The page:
A college education pays for itself, according to the U.S. Bureau of Labor Statistics (BLS). In fact, while a high school graduate averages approximately $638 a week in earnings, an undergrad averages around $1,053 and someone with a graduate degree rakes in $1,263 per week.
Moreover, 83% of college students and parents strongly agree that higher education is an investment in the future and the path to earning more money (69%), according to a national survey by Sallie Mae and Gallup, “How America Pays for College 2012.”
But how to pay for college? While, there are several options including…
- 529 savings plan
- Educational grant
- Home equity loan
- Savings account
- Student aid
- Student loans
- Work study program
…35% percent of students who participated in the Sallie Mae survey said they received student loans. Of those, 25% borrowed federal loans only, 9% used a mix of federal and private loans, and 1% tapped private loans only.
Scholarships are a valuable resource for financing college expenses. About a third of college costs are covered by scholarships and grants. If you are going to college and you want to use your education to help people reach their financial goals, check out SuperMoney’s Financial Literacy scholarship program. It awards $2,500 a year to a student who wants to help Americans improve their financial wellness through continued education.
Student Loans to Help Pay for College
If you’re looking for the right loan to help you pay for your own or your child’s college education, there are a number of options.
- Direct Loans. This program, backed by the federal government, offers three types of loans:
- Stafford loans. Available in two forms – subsidized and unsubsidized – these are the most common federal student loan available.
- PLUS loans. Parents (Parent PLUS) and Graduate students (Grad PLUS) are eligible for these loans intended to cover expenses not met by other federal financial aid.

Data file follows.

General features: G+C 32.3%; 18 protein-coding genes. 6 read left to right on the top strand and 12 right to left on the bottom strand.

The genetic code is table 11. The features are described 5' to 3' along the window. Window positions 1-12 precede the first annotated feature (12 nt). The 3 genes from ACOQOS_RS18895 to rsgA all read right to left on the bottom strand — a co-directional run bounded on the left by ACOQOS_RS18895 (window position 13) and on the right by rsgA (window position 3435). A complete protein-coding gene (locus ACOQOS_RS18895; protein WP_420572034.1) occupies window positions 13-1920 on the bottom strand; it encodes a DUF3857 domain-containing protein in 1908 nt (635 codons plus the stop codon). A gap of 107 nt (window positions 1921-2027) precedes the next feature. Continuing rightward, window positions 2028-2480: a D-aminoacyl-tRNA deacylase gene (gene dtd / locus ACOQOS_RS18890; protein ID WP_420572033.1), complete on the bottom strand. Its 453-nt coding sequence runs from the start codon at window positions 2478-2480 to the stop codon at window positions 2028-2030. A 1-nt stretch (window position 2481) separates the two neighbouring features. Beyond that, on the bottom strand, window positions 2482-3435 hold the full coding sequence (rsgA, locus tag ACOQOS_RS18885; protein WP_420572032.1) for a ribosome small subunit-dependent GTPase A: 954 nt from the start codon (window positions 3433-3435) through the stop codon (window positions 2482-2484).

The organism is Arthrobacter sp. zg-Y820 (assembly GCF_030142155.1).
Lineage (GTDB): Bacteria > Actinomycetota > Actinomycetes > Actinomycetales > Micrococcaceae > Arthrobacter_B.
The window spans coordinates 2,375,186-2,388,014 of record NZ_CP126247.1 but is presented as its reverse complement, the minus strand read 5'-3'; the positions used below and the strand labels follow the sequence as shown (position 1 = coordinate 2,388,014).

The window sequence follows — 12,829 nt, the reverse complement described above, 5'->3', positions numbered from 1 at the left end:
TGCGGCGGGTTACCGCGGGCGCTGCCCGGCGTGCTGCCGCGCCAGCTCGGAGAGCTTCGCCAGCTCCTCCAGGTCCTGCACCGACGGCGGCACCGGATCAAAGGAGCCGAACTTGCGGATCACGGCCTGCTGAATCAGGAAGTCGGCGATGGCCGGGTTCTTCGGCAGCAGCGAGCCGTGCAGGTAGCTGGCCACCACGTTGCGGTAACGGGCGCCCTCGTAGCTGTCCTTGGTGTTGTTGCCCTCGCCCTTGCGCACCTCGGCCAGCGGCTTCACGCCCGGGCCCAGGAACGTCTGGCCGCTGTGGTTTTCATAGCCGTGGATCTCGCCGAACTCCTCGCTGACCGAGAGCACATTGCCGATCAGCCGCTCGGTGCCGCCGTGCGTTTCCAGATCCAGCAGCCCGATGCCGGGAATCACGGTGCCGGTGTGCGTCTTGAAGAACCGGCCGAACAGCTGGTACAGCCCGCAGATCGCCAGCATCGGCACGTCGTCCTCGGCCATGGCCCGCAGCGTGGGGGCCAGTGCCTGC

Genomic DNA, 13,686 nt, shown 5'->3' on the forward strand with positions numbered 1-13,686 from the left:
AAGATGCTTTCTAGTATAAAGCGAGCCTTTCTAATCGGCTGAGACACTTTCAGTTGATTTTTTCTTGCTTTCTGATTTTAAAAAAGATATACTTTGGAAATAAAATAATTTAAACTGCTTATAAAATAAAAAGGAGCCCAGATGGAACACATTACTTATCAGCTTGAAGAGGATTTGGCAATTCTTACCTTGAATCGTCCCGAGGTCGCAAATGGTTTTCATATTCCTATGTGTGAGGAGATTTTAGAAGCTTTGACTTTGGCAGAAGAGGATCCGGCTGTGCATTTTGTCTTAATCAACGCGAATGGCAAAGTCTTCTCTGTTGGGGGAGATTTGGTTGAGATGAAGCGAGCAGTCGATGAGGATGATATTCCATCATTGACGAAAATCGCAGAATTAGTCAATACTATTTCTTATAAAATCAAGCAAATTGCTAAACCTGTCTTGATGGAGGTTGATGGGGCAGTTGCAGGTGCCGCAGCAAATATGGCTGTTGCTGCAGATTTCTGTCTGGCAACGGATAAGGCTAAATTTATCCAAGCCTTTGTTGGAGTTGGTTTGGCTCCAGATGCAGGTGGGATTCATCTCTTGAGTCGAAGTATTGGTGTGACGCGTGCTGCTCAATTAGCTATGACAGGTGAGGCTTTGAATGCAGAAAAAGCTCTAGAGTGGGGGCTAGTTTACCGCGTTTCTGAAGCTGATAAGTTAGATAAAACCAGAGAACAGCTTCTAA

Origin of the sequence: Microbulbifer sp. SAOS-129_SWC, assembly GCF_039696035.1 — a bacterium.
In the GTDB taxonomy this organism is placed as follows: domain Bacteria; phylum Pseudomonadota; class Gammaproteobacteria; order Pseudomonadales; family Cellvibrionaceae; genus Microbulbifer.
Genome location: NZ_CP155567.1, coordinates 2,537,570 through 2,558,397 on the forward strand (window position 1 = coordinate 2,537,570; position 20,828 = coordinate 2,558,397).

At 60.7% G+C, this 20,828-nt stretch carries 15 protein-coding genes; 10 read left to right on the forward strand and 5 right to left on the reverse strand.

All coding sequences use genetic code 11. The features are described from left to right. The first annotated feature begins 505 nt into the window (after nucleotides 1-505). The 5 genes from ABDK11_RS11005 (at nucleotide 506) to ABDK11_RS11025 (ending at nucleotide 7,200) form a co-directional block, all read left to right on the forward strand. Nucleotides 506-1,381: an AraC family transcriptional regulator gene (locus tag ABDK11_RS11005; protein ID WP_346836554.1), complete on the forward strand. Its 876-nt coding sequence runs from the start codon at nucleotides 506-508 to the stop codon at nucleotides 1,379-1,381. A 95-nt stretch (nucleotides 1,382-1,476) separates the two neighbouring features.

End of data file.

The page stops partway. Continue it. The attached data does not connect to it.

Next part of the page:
- Consolidation loans. Allows you to combine multiple federal student loans into one loan. The result is a single monthly payment.
- Perkins loans. Designed for students with exceptional financial need, they are low-interest federal loans, administered by the school.
- Institutional loans. Often the school you attend will offer non-federal aid to their students. Check with the financial aid department at your university or college to find out more information on whether they offer this type of loan.
- State loans. Many state governments and higher education agencies work with student loan providers to provide specially designed private student loans to residents of the state.
- Private loans. If you have nowhere else to turn, you might want to consider taking out a loan with your local lending institution.
To receive a federally funded student loan, you will need to apply through the Direct Loan program offered through the U.S. Department of Education. Federal law sets the interest rates and fees.
The benefit of federally funded loans is that they generally offer lower interest rates and more flexible repayment plans than your average bank loan. Additionally, you can deduct up to $2,500 in student loan interest on your tax return regardless of whether you itemize deductions.
Dealing with Student Loan Debt after Graduation
Once you’ve completed your education, there is still the need to repay your loan(s). For many graduates, this can be difficult. There is help available.
If you have a federally backed loan, you may be eligible for forgiveness, cancellation, or discharge of the loan under certain circumstances such as disability and bankruptcy or if you enter teaching, volunteer service, or public service.
Type of Action
|Total and Permanent Disability Discharge|
|Discharge in Bankruptcy|
|Closed School Discharge|
|False Certification of Student Eligibility or Unauthorized Payment Discharge|
|Unpaid Refund Discharge|
|Public Service Loan Forgiveness|
|Perkins Loan Cancellation and Discharge*|
*Service must be in the Peace Corps or VISTA, military, as a nurse or medical tech, a law enforcement or corrections officer, head start worker, child or family services worker, or intervention professional.
Additionally, deferment and forbearance offer a way for you to temporarily postpone or lower your loan payments while you’re back in school, in the military, experiencing financial hardship, or in certain other situations.
If you think you qualify for forgiveness, cancellation, discharge, deferment, or forbearance, contact your loan servicer.